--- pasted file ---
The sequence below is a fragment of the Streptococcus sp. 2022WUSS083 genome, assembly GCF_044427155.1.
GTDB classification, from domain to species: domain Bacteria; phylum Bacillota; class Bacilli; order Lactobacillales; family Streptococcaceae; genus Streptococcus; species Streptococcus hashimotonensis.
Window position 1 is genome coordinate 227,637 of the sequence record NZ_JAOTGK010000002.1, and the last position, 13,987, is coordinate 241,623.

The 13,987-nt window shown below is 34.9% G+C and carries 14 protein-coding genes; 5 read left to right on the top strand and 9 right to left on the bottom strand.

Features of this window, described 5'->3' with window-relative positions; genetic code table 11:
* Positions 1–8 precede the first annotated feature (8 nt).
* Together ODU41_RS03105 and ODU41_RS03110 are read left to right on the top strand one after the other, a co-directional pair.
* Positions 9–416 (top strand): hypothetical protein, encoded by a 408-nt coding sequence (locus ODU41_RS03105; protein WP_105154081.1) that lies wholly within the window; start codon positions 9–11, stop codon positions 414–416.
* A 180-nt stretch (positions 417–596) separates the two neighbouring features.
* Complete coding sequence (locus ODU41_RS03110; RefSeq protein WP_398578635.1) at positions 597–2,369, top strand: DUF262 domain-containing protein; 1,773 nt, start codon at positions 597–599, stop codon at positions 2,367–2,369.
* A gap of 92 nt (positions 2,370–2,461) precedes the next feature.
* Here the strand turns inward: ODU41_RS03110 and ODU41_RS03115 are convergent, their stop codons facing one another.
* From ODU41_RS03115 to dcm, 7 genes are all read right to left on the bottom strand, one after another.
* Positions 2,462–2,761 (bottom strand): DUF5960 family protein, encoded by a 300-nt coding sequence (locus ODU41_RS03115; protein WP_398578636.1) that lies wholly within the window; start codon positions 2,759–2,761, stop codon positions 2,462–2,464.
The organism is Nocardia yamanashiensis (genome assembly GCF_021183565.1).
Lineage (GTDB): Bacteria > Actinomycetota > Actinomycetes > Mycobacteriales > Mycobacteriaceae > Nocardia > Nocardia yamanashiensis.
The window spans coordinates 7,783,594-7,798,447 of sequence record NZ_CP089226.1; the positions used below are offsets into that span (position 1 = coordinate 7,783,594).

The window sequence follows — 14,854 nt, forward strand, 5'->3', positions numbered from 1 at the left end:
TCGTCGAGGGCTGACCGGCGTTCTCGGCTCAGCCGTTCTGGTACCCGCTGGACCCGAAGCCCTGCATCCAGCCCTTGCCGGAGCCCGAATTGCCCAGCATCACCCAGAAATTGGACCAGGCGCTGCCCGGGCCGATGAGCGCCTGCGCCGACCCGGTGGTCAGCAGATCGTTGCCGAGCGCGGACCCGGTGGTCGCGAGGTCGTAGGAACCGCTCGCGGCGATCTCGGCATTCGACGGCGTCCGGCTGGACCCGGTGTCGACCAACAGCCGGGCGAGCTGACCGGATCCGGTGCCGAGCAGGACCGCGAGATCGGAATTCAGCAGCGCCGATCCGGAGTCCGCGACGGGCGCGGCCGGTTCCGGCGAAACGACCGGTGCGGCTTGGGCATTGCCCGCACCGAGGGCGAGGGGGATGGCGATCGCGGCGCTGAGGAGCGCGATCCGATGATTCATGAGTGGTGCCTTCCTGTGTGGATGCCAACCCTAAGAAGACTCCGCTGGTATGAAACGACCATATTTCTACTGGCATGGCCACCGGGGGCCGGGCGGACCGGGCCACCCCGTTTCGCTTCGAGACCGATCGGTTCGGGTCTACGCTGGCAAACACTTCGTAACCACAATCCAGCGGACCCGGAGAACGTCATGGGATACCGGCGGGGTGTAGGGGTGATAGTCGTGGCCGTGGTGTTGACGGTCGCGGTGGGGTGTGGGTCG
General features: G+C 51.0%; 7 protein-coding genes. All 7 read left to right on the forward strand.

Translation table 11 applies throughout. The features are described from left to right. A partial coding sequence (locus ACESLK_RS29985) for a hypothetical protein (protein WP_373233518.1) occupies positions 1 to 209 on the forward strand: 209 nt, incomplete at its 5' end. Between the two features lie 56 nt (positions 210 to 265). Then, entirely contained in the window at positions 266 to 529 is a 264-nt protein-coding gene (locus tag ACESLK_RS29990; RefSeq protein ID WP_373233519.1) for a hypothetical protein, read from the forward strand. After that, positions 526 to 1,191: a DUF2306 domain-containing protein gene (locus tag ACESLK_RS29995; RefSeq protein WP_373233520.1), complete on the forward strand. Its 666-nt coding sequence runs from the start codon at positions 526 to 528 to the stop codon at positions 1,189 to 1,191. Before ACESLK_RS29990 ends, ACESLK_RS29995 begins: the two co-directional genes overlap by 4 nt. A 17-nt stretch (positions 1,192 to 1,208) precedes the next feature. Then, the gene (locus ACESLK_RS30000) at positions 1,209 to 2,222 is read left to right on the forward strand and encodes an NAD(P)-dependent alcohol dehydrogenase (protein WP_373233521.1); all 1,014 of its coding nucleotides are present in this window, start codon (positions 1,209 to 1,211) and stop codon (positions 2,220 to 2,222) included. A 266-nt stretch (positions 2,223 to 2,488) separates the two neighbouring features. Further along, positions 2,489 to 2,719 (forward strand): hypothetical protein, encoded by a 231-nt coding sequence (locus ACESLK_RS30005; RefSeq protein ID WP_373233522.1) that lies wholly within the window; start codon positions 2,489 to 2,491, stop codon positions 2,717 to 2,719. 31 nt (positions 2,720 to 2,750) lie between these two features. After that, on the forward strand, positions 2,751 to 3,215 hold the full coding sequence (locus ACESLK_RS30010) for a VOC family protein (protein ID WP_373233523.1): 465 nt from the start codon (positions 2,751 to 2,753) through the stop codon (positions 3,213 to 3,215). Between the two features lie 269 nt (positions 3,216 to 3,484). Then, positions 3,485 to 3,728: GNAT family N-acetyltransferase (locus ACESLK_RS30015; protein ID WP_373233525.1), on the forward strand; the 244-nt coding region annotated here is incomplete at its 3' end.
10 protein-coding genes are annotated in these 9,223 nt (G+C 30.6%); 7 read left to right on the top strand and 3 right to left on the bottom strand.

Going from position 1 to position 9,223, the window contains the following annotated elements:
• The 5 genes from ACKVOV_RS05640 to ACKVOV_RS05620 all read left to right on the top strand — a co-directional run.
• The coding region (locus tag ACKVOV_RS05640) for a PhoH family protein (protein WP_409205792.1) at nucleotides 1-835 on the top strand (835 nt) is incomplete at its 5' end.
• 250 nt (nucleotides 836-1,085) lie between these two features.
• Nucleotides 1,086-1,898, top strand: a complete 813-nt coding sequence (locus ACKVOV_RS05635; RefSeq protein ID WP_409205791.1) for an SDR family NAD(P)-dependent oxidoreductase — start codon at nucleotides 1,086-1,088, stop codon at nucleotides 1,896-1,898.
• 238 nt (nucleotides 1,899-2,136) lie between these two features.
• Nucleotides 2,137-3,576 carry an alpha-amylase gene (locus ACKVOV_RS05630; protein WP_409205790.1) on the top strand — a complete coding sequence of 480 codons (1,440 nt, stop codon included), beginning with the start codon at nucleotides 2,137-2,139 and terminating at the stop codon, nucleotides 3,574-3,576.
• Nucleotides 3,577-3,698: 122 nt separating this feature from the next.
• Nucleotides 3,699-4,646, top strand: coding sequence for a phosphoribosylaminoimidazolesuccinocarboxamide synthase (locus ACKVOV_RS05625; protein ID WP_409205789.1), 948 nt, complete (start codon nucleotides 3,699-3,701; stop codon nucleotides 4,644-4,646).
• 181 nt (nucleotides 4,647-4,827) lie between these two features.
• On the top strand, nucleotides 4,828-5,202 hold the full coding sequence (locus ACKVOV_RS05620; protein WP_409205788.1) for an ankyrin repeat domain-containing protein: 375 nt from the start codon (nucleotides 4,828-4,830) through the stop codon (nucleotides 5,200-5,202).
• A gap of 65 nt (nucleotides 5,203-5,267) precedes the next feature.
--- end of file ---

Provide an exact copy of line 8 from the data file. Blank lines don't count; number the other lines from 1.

* Positions 9–416 (top strand): hypothetical protein, encoded by a 408-nt coding sequence (locus ODU41_RS03105; protein WP_105154081.1) that lies wholly within the window; start codon positions 9–11, stop codon positions 414–416.